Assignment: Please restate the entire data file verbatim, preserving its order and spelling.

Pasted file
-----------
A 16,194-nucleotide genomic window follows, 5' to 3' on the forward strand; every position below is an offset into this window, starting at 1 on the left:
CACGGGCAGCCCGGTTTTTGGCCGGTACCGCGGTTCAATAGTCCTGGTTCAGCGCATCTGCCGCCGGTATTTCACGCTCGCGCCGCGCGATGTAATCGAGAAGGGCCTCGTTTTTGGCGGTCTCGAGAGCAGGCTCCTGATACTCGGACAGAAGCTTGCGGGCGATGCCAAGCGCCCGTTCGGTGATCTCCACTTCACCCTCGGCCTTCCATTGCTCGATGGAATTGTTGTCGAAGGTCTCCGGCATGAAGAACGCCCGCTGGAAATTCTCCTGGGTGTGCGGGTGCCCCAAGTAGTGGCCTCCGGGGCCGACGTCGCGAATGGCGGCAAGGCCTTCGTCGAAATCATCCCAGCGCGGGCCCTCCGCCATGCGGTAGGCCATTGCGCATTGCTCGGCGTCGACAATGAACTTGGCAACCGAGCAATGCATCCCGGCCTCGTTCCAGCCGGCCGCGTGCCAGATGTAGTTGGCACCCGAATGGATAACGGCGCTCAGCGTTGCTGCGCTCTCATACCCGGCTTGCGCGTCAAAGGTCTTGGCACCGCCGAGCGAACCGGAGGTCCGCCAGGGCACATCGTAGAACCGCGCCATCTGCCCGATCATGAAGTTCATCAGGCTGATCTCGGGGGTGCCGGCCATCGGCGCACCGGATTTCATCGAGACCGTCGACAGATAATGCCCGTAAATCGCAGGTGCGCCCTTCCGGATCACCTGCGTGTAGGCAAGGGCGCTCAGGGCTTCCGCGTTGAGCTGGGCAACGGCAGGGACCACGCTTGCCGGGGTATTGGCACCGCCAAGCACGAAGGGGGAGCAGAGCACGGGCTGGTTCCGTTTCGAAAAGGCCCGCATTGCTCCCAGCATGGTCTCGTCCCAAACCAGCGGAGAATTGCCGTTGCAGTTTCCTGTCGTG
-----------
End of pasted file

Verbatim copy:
A 16,194-nucleotide genomic window follows, 5' to 3' on the forward strand; every position below is an offset into this window, starting at 1 on the left:
CACGGGCAGCCCGGTTTTTGGCCGGTACCGCGGTTCAATAGTCCTGGTTCAGCGCATCTGCCGCCGGTATTTCACGCTCGCGCCGCGCGATGTAATCGAGAAGGGCCTCGTTTTTGGCGGTCTCGAGAGCAGGCTCCTGATACTCGGACAGAAGCTTGCGGGCGATGCCAAGCGCCCGTTCGGTGATCTCCACTTCACCCTCGGCCTTCCATTGCTCGATGGAATTGTTGTCGAAGGTCTCCGGCATGAAGAACGCCCGCTGGAAATTCTCCTGGGTGTGCGGGTGCCCCAAGTAGTGGCCTCCGGGGCCGACGTCGCGAATGGCGGCAAGGCCTTCGTCGAAATCATCCCAGCGCGGGCCCTCCGCCATGCGGTAGGCCATTGCGCATTGCTCGGCGTCGACAATGAACTTGGCAACCGAGCAATGCATCCCGGCCTCGTTCCAGCCGGCCGCGTGCCAGATGTAGTTGGCACCCGAATGGATAACGGCGCTCAGCGTTGCTGCGCTCTCATACCCGGCTTGCGCGTCAAAGGTCTTGGCACCGCCGAGCGAACCGGAGGTCCGCCAGGGCACATCGTAGAACCGCGCCATCTGCCCGATCATGAAGTTCATCAGGCTGATCTCGGGGGTGCCGGCCATCGGCGCACCGGATTTCATCGAGACCGTCGACAGATAATGCCCGTAAATCGCAGGTGCGCCCTTCCGGATCACCTGCGTGTAGGCAAGGGCGCTCAGGGCTTCCGCGTTGAGCTGGGCAACGGCAGGGACCACGCTTGCCGGGGTATTGGCACCGCCAAGCACGAAGGGGGAGCAGAGCACGGGCTGGTTCCGTTTCGAAAAGGCCCGCATTGCTCCCAGCATGGTCTCGTCCCAAACCAGCGGAGAATTGCCGTTGCAGTTTCCTGTCGTG